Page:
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Final Study Guide

by: Lily Heller

Final Study Guide Soci 1080-03

Lily Heller
GPA 4.0

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These notes cover the material on the final exam for this course
Deviant Behavior
Robert Kappel
Study Guide
Deviant Behavior Final Sociology Tulane Robert Kappall
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This 13 page Study Guide was uploaded by Lily Heller on Wednesday February 17, 2016. The Study Guide belongs to Soci 1080-03 at Tulane University taught by Robert Kappel in Fall 2015. Since its upload, it has received 32 views. For similar materials see Deviant Behavior in Sociology at Tulane University.


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Date Created: 02/17/16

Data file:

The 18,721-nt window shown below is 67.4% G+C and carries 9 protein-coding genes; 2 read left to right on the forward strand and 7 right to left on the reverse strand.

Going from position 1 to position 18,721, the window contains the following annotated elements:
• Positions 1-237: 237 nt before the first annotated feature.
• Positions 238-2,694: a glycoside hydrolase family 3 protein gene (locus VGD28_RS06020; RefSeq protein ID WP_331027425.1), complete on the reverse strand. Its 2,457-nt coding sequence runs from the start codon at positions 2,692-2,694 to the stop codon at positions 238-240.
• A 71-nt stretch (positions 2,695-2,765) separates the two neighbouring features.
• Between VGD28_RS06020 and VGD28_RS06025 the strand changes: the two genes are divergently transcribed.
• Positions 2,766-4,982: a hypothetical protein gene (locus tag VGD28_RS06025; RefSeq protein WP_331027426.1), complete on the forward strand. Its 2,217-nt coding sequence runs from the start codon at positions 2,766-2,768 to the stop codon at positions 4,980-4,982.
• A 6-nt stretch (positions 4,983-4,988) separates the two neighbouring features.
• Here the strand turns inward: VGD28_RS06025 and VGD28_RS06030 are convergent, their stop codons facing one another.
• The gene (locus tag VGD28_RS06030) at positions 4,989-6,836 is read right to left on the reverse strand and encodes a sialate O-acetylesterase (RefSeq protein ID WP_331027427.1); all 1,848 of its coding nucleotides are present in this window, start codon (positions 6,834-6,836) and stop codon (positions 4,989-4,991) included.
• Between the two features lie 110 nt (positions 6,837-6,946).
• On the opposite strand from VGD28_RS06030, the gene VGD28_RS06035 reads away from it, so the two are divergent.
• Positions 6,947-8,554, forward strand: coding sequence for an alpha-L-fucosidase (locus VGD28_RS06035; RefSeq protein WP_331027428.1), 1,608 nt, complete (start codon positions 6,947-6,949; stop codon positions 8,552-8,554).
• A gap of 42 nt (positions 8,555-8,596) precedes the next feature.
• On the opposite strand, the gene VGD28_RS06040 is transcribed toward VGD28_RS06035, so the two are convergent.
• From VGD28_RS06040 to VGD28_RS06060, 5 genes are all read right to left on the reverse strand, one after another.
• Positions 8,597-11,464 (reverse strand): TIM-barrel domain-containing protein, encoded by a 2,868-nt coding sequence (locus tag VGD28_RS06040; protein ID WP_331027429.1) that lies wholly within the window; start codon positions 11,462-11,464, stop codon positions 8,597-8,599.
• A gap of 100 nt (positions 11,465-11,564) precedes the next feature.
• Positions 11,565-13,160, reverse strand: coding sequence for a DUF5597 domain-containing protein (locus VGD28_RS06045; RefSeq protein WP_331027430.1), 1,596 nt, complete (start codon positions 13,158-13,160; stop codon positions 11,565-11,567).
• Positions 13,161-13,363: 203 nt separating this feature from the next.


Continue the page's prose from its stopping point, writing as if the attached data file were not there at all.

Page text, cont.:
•Sexual Norms •mainly influenced by religion •as religious beliefs change, so do sexual morals •pre-marital sex and masturbation now considered norm but before shamed upon •based on relationship with parter •physical setting •social situation •in the past, we had sex to reproduce, but now that is challenged •4 different deviant acts with sexual deviance •1. Degree of consent (deviant if partner does not consent) •2. Identities of participants (ex: priest would be deviant) •3. Relationship of participants (ex: siblings would be considered deviant) •4. Type of act and setting (ex: are you doing it outdoors?) •its hard for people to deviate from sexual norms because of fear of stigma •you have to be willing to tell someone else •Extramarital Affairs (Adultery) •marriage provides context for most norms because people that are married have sex more often (majority rules) •typically male affairs are more tolerated than female affairs •Kinsey Institute Survey •tested if you are homosexual or heterosexual on scale of 1-6 •no one is a 1 or 6 •found extramarital affairs are the most disapproved heterosexual act •35% of men and women claim to have had affairs (probably more though) •females are more likely to admit to having affair than males •males are more permissive of women affairs today •older people more tolerant of affairs than younger people because they’re more set in their place •those with higher education/upper class are more tolerant of affairs •Why are people having affairs? •Female reasons •Reassure desirability •Better sex •Achange of routine •Sexual variety •Sex without commitment •Male reasons •Sexual variety •reassure desirability •change of routine •better sex •sex without commitment •Phone sex- stimulation of yourself via the phone •very few people do this, but some people do because it’s more anonymous, they can avoid stigma, less guilt, safer •Cybersex- stimulation via technology •skype, chatrooms, snapchat •Prostitution- having a lot of sex, for money, without commitment •been seen as public concern and moral panic •media fueling how we view prostitution •Streetwalker- doing sex publicly •found in urban areas •cheapest type of prostitute •established territories and clients •Deviant Street Network- neighborhood of deviant people doing deviant things (robbery, burglary, prostitution, etc.) •Social disorganization •many women prostitutes grow up in these neighborhoods •women start as shoplifters/runaways and end up being prostitutes for money •ages 17-24, peak earnings at 22 •most of these women come from lower socioeconomic class, and from inner cities •child prostitutes become involved in the business due to older sibling that initiated them •prostitutes think they’re no worse than anyone else and think they’re less hypocritical •think they’re performing a necessary social function •think that this is a way they’re going to achieve dominant financial values •Bargirl- prostituting in a bar •bar employees •success in the business based solely on attractiveness •small number of clients bc they’re getting they’re clients from where they work •Call girl/escort- highest status •greatest amount of privacy •highest income •wealthiest clients •Road Whores- travel with their clients •truck stopes •travel long distances with their clients •groupies for bands •Party Girls/ Mistresses/ Career Climbers •all prosituting in a workplace •using sex to advance themselves in the workplace •party girl- doing it for money •mistress- doing it for job security •career climber- promote their career •People oppose prostitution because: •Promiscuity with strangers •It damages social relationships because it’s commercializing sex without emotion •Unwholesome social effect as result of it •Threatens public health through venereal disease • Makes women seem not worthy of marriage • Requires police protection • Pornography • becoming more and more present • holds same stigma as prostitution • Kink • furrys- people dressing up in animal suits • people associate other deviant acts with furrys • Suicide- deliberate destruction of one’s own life • 3rd leading cause of death • between ages 15-24 • can be positive if viewed as an obligation • alcoholism can be seen as suicide because you’re slowly killing your body • public attitude is that suicide is selfish • people feel stigma if suicidal • religious people very against suicide, condemn it • as a Jewish family becomes more secular, the likelihood of suicide and alcohol increases • religious people can justify their suicide • women attempt suicide more often than men, but men are more successful than women (they use more violent, efficient ways to kill themselves) • most people that attempt suicide are adolescents and young adults • Sweden has higher rates of suicide than Norway because in Norway kids are encouraged more to express their emotions • lower rates of suicide in democratic nations than communist nations • ratio of men to women varies from country to country, but men will always commit it more than women • rate of women suicide remains consistent throughout life cycle, but for men, the highest suicide rates occur between ages of 15-24 and 65 and up • african americans have lower suicide rate than white people in US • white people make up 90% of suicides in US • native americans have high rates of suicide/alcoholism • Altruistic suicide- benefits others to take your life • relating to religion • individual will cause more harm to group than benefit for group, so it’s better that they die • not considered deviant • it would be deviant to NOT commit suicide • enuid- native populations from alaska and canada • harsh conditions, so if someone can’t hunt anymore then its more beneficial to that person to kill themselves and not burden their family • Egoistic suicide- doing it for personal reasons • eldery have higher rates • not as many interpersonal relationships • correlation with depression • Anomic suicide- lack of regulations/integrations in society •ex: bombing •work related •unemployment, reduced incomes •abrupt changes in lifestyle •Honor/Virgin suicide- modern and older views clash •elderly person bashes someone for not taking on family name •Predicted suicide syndrome •stop seeing solutions, can’t escape problems •aggressive response that people direct toward themselves •indulgence in suicidal fantasies (playing out suicidal act in your head) •lack of objective views •Douglas 1967- social meanings of suicide •way to transform soul from one world to another •it has a form of revenge (other people feel blame) •escape pattern to avoid responsibilities •self-destructive after killing another person •most mental disorders prevent people from being able to plan ahead (except depression), and suicide requires planning ahead •hopelessness you don’t see a way out- so it’s a better indicator of suicide than depression •most common form of suicide prevention= suicide hotlines •doesn’t work long term •Physician assisted suicide- person wants to die •Euthanasia- person doesn’t have a say in it •considered illegal in most states •Impairment- loss of ability caused by physical reason •Disability- loss of function that accompanies an impairment •causes isolation •no established social identity •local demands (ex: ramps, lifts, etc.) •Handicap- limitation on normal activities of self care and mobility •Sick Role •Responsibility- don’t attribute responsibility to the person who’s sick •Exemptions from obligations- don’t have to go to work, school, etc. •Undesirable- being disabled is undesirable despite its benefits •Heal/Help- obligation to heal, stigma if not treated •Appearance Norms- norms that determine that we think is appropriate appearance •differs by culture •US- being thin is good •Africa tribes- being bigger is more powerful •Involuntary Disabilities •blind, deaf, etc. •Not Involuntary Disabilites •you have ability to overcome it •ex: obesity, stutter, etc. •Blindness •Totally blind- total absence of light/image •Legally blind- visual acuity not 20/20 •near sided, short sided, etc. •Functionally blind- inability to do smaller tasks like reading small letters, but can still do normal everyday functions •historically, blind people seen as beggars, dependent •Intellectual Disabilities •don’t learn as quickly/as much as others •weak powers of mental abstraction •3/100 people have it in US •stigma •no matter what they do, their behaviors are related back to their disability •Obesity •labeling theory •people don’t think that they have a problem until other people label them •self-fulfilling prophecy •find treatment of themselves juste • •Mental Illnesses •sympathy and stigma •view by society that people with mental illnesses are responsible for their own condition •not treated the same way as people as physical illnesses •more malicious labels (crazy) •Organic Mental Disorders •physiological problems •memory loss (Alzheimer's), psychosis •Neuroses •compulsive behaviors w/ no control •ex: avoiding stepping on cracks, anxiety, OCD •Manic-Depressive Behavior •bi-polar disorder •intense mood swings •Paranoid Behavior •paranoid delusions •Schizophrenia •hallucinations, delusions, diminished ambition, social withdrawal •not very common •Residual Norms/Residual rule breaking •uncomfortable change in our behavior because we encounter something different than what we expect •society’s reaction to disability •can’t predict who will react/how they will react •Anorexia Nervosa and Bulimia •most likely females, white, young, upper/middle class •also athletes- weight requirements for certain sports like gymnastics •bulimia harder to identify •two years of maintaining normal weight to recover from anorexia •1.5 years for bulimia •result of attempt of conformity •Mental Institutions •goal of these institutions is to treat mentally ill, and keep people from hurting themselves or somebody else •problems with mental institutions •Rosenhan Experiment •3 women and 5 men in mental institutions •goal was to see what happens when they’re in there, and what it takes to get our •took between 7-52 days for people to leave institution •before leaving, they were forced to admit they had a mental illness and had to take anti psychotic •flushed their meds and nurses didn’t notice •one nurse reported that a patient was showing pathological writing behavior •when released, they were said to be in “remission” •they’re never truly going to be cured •keeping label/stigma of mental •tells us that mental illness is another social construction •we’re choosing what behaviors to hold an illness responsible for •Being American can make you receive stigma outside of America •Stigma- negative connotations toward something •Racism- discrimination/oppression towards a particular race •Discrimination- negative behaviors towards people/groups •Prejudice- negative attitudes towards people/groups •Tribal Stereotypes •stereotyping ethnic/racial groups •Antisemitism- being against people who are Semitic (jews) •Xenophobia- irrational fear of people from other countries •Genocide- mass killing of a group of people of the same category •most extreme expression of tribal stigma •Ethnic Stigma- prejudice that’s expressed through political, cultural, educational, or media institutions •expressed by members of one category against members of another category •collective not individualistic •sentiment and behavior •dominant group will defeat minority •Reciprocal Denunciation- members of a certain side stigmatize and deviantize one another •power plays a significant role •ex: how whites treated blacks during slavery •time period •more stigma for african americans before than now • Race is a social term • we have chosen one phenotype • we chose skin color to mark superiority • Jews/Italians considered a race in 1900s, but now considered white (race definition changes over time) • Institutional Racism- race with jobs, government • Direct Racism- policies that are constantly designed to have a discriminatory/ direct effect • Indirect Racism- ex: racial profiling • Residential Segregation • studies found that it exists, integration has existed in the past years, cities with larger minority populations have less integration and more segregation • segregation that do exist give minorities less advantage of nicer facilities (schools) • Racial Profiling- targeting someone because of their race • Symbolic Assailant- someone pictures themselves as vulnerable to death because of someone else that is dangerous/attacker • stigma that is not actually there • ex: police • Pragmatic Racism- people are trying to logically justify their racism • Incarceration and Racism • violent crimes have dropped • yet incarceration has quadrupled in US • increase of those in jail for substance abuse • less parol for prisoners • Criminogenic- causing crime • high rates of incarceration increases this • 28% of arrests are african american but they get incarcerated the most • stigma of being black makes being in jail easier • don’t have money for legal representation • higher unemployment rates which lowers people’s opinions of you • 78% of arrests are white but not many incarcerated • Islamophobia • many Americans are anti-islam and don’t want muslims as neighbors/in court • Pipes argued that people are fearing radical islam, not muslims • people are categorizing all muslims as radical • Islam most disliked group, except in Islamic countries • Islamic countries have high anti-semitism and low Islamophobia • Palestinians (deviantized by Israeli population) • views not uniquely held by Israel • no official recognition of Palestine as country today • used to exist • Israeli-Arabs that are citizens are allowed to vote as of recently • Stateless Palestinians receive less discrimination • Arab cannot become Israeli citizen • No new Arab communities have been established in Israel • Knesset- Israelis could reject residence based on cognitive deviance •Israel has laws born in every country to gain citizenship in Israeli, but Arabs or people in Arab countries will struggle to do this •Arab schools are overcrowded, understaffed, or nonexistent •Roadblocks and checkpoints that prevent Palestinians from getting to Israeli lands •Anti Semitism/Israel •Zionist movement said to be interfering with American government •belief that Jews killed Jesus •belief that Jews only care about themselves •belief that Jews cheat/steal •belief that Jews engineered 9/11 •Judaism •ethno-religious group •Jewish culture kept despite different backgrounds from other countries •ancient Israelites were nomadic people •homeland was carved up into imperialistic groups •pushed out into other areas as an ethnic minority •after WWI jews wanted a homeland, and after WWII they got it •most Jewish societies are considered deviant because they represent an “other” •low anti-semitism in US, Canada, the UK, Italy, France •when you are anti-semitic in these countries you are considered deviant •Jewish people blamed for bubonic plague •less of an education is associated with greater chance of anti-semitism •hispanics born outside US held more prejudice towards jewish people compared to those born inside US •African Americans have most negative view of Jews in US •social construction •higher levels of anti-semitism in muslim countries •anti-semitism depends on where you are/what culture you’re in •Protocols of the elders of Zion •forgery document •mimics of a supposed meeting that took place •conspiracy that Jews were going to take over the world/conquer Muslim world •belief that Jews at world trade center were told about 9/11 and told to stay away, some even claim that Jews carried out 9/11 •claim that Jews are taking over media/world using terrorism and violence •Rudeness •ex: Kanye interupting Swift •creates a climate of interpersonal disrespect •rudeness is increasing because our society is coming more informal •ex: how a teacher conducts a classroom (lax setting vs. strict) • base norms on ideas of interpersonal respect •changes over time •Cyber Deviance •hacking •grades, emails, banks, etc. •sexting becoming more common •Bullying •intentional repeated hurtful acts,words,behaviors by one or more children against another •creates imbalance of power •mobbing- group of kids ganging up on one kid •anti-bullying movements necessary •we need positive involvement by adults •set clear limits on acceptable behavior •consistent application for behaviors •Pirates •war-like act committed by private citizens •not representing a government •includes robbery and criminal violence •Somalia •board and vessel and hold both crew/cargo for ransom •causes: •widespread poverty •lack of central government •strain/instability leading to piracy •Extreme Deviance •behaviors, beliefs, or physical traits that are far outside the norm •tattooing large parts of your body •believing you were kidnapped and abducted by aliens •morbidly obese •endorsing adult/child sexual contact •greater amount of stigma •intense reactions •based on reactionist definition of deviance READINGS Doll reading research questions: why people form relationships with life-size dolls methods: interviews over phone and in person, convos in chat rooms with people that have dolls, questionnaire on several iDollator websites conclusions: • people carry out these relationships completely on their own, inventing feelings, behaviors, and desires for their loved ones • they are often rejected/wary/sad, sexually unfulfilled, physically disqualified, fearful, or ashamed • the dolls alleviate these problems • people that have sex with dolls are just sexually curious • people that have sex with dolls aren’t dangerous/psychotic or rapists as some psychologists have thought Subculture/Community Pain and Authenticity in SM Play Reading • research questions: ways in which participants in sadomasochism construct and preserve their experiences of power imbalances through the framings of pain and its meanings for them • methods: researcher joined SM organization and attended lectures, demontrations, workshops, parties, social lunches, and participated in political and social activities, she conducted ethnographic interviews of people that were at these clubs via email, telephone, web blogging, and instant messaging about their life histories and SM related questions • conclusions: use painful experiences to create powerfulness without sacrificing authenticity, they want to get as close to rape as possible, different techniques for viewing pain Gender Roles at Male Strip Show reading • research questions: whether the gendered dynamics of power and dominance play out similarly in the gender roles of male strippers and audience vs. female strippers • methods: ethnographic methods, fieldwork at a stripclub, conversations with male and female strippers, also in-depth interviews with men who were employed as strippers • conclusions • male strip shows reflected and reproduced socially constructed notions of what it means to be a “man” in society • physically dominated and controlled female patrons, felt in control • participants did not express feelings of trauma or psychological stress after physical mistreatment • male strippers were obsessed with creating a manly appearance • even when males are subjected to aggressive women they still remain in control and dominate the customers ‘The Dawn of a New Era: Renewed Prospects for the Sociology of Deviance in the Internet Age’ reading • Question: How the internet has changed deviance • Methods: Qualitative studies (work that other people had already done) • Conclusions: • Internet creates new opportunities for deviance • Learning environment for people to become deviant • Deviance is going to be more apparent in post-modern society • Subcultures can expand Female Pornography Use and Sexual Coercion Perpetration reading • question: examine the relationship between use of pornography and female sexual aggression among college students • methods: data collected through surveys of undergrad students enrolled in certain sociology courses, subjects were asked questions about their experience with sexual aggression and its correlates • conclusions: women who use pornography more frequently are also more likely to use sexual coercion, regardless of their level of drug and alcohol use, sex and dating behavior, history of abuse, or demographics Cybercommunities of Self-Injury reading • question: differences between face-to-face relationships and those developed in the anonymity, intimacy, and invisibility of cyberspace • methods: interviews via-email, exploring of websites, bulletin boards, and public postings of self-injurers (computer mediated communication) • conclusion • although people seek out online interaction in order to bond into relationships and communities, they are often lonely • internet offers both separation and connection, a time to be alone and a time to be with others • cyberworld offers hiding spaces where people can form their own cultures and communities, without risk of exposure or stigma • Anorexia and Bulimia reading • question: how people come to develop an eating disorder and what consequences result • methods: questionnaires, data from self-help groups by observing group meetings, and interviews with 15 group members for 2-4 hours that focused on what the respondents thought antedated and maintained their EDs • conclusions: • labeling with secondary deviance makes it become their master role, takes over life • people don’t notice their ED during primary deviance until they are extremely thin • mostly in women • typically people who are type A, controlling • defines these illnesses as social constructions • societal reaction to their behaviors leads to secondary deviance • to be recovered, normal weight for anorexia for 2 years • bulimic, 1.5 years without symptoms • Transable reading • question: to look at moral stigma by communities that undergo it • methods: qualitative analysis of blog posts, comments, content, and links to and from • conclusions: moral identity is not a binary state (moral/immoral) but instead operates along a continuum (more moral/less moral) • choose to be physically impaired • realized that the only way to counteract their problems was to claim that they needed to be impaired for medical reasons, or claims that they needed to do it to live their life to the fullest • IBD reading • question: role of self help groups in managing stigma for IBD • methods: attended support groups, seminars, social outings, and fund-raising drives in a CCFAchapter, participant observation, semistructured interviews with people that had IBD • conclusions: chronic illness becomes roll in your life, found that self help groups don’t work because people still censored themselves and watched what they were saying but it was a way to know you were not alone • Celiac reading • question: how stigmatizing symptoms facilitate diagnosis of CD by motivating respondents to initiate medical care • methods: field research with celiac support groups, attended meeting, took notes, attended lectures and seminars, conducted interviews with people with CD and non celiac gluten intolerance people • findings: the stigmatizing nature of GI symptoms (diarrhea and gas) and their negative impact on social interactions motivate many people to engage in a variety of stigma managing strategies (concealment, social isolation, and scheduling certain eating times to avoid stigma) and if these strategies failed, they sought treatment • people with severe GI symptoms are more likely to report symptom stigma and those with less severe symptoms are more likely to be distresses by the strict dietary changes they must acquire • conclusion: deaf people are committed to their community and believe that their performance is vital for the deaf community to grow and survive • Contesting stigma in sport: case of men who steal reading • male cheerleaders encounter gender stigma • question: do the same patterns and outcomes emerge when men participate in women’s sports compared to when women participate in men sports? how do males secure their masculinity? • methods: 8 men and 9 women in a college, one and one interviews and discussion • findings • there is stigma for men who are cheerleaders • men studied knew that their descent into girls’ realm will lead to gender stigma, and they take measures to forestall their deviant labeling • emphasizing masculine qualities of cheerleading like injury, and tried to show ownership and strength • reveals the hierarchy of gender stratification that positions hypermasculine men at the top, soft men in lower position, gay below them, and all women at the bottom • male cheerleaders demean the role of their female squad mates in order to distance themselves from them and enhance their own position • demeaning women is a way for them to maintain access to status and power • Passing as black reading • question: what are the motivations/strategies pass as certain race (esp: black) • methods: interviews with black-white biracial adults • discusses conditions under which biracial Americans cast themselves as either white or black • Results: there is a rise in black self-labeling, and motivations are: • some people can’t pass as white due to appearance • being white is often viewed with disdain by other blacks • passing as black let them fit in with black peers in adolescence • being black can have some advantages from an educational and employment standpoint (financial aid) • some passed as white to avoid prejudice and discrimination Movie • residual rule breaking- when we change our behaviors in response to someone else’s condition • person having sex asked more questions like “Are you okay” to enhance communication because the person needed them to • partner had to hold girls legs up because she wasn’t able to do it herself